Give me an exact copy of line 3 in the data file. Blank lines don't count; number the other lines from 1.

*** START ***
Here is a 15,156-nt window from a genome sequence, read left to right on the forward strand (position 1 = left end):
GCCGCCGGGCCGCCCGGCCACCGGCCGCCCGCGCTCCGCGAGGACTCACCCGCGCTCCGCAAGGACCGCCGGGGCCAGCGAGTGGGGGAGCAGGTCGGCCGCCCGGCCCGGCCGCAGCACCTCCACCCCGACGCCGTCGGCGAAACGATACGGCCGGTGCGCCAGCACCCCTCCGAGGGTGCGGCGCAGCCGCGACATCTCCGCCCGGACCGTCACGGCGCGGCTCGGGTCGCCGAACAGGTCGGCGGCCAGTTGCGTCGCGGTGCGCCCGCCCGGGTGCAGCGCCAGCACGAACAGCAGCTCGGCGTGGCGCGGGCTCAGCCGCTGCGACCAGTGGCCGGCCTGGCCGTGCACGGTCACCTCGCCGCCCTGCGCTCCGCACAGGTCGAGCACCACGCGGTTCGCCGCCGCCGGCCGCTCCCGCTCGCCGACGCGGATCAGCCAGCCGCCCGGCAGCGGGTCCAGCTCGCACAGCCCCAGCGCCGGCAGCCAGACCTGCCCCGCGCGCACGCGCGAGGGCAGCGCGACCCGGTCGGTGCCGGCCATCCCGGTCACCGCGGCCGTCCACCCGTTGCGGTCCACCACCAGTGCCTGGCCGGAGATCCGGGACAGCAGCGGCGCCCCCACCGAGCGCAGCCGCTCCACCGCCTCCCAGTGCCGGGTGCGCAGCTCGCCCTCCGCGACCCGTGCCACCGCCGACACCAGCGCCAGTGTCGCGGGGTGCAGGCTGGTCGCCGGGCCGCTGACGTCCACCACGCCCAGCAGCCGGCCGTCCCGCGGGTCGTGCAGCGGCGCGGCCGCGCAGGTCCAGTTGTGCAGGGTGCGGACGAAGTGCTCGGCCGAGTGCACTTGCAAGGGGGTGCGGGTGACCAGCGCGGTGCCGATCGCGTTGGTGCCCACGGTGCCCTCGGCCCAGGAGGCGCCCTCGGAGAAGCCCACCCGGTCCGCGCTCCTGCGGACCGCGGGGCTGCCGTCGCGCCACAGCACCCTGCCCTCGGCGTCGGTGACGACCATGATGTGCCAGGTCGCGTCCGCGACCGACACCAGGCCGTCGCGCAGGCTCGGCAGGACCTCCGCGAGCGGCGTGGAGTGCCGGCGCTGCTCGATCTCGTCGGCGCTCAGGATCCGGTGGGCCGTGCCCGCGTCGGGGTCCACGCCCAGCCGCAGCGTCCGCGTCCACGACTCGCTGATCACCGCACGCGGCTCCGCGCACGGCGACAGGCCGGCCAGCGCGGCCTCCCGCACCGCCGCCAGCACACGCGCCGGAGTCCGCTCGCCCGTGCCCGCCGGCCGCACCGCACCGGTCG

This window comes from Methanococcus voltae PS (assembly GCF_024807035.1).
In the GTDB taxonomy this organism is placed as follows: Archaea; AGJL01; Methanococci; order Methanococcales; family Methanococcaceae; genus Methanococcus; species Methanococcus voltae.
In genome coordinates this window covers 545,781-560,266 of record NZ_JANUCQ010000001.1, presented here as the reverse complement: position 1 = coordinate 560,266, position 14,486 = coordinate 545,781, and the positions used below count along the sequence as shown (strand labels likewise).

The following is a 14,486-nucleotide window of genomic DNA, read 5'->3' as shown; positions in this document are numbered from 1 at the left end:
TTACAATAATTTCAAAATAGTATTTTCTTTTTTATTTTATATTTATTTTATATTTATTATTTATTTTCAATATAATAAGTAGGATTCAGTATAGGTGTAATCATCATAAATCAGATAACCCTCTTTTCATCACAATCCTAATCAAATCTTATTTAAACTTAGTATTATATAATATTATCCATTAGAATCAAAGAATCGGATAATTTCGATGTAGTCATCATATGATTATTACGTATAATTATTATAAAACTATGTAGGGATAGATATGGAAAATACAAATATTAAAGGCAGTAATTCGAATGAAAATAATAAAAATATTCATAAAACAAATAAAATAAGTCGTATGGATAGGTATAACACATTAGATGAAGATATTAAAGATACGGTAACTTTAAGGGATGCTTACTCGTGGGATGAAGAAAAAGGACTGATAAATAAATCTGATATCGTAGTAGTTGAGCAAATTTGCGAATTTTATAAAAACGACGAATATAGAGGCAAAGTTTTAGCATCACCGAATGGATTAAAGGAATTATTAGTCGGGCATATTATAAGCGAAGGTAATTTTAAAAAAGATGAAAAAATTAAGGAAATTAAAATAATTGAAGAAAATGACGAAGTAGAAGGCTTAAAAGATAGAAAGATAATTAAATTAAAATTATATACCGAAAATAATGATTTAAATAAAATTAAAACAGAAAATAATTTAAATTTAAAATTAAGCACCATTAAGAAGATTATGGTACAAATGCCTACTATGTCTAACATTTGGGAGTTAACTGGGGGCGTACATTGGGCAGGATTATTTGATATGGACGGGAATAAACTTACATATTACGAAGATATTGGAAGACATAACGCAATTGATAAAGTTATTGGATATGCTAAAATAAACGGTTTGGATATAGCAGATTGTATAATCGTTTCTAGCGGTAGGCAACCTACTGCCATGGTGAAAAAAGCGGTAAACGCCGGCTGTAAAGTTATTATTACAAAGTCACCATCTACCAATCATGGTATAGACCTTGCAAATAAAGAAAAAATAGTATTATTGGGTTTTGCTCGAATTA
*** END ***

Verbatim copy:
This window comes from Methanococcus voltae PS (assembly GCF_024807035.1).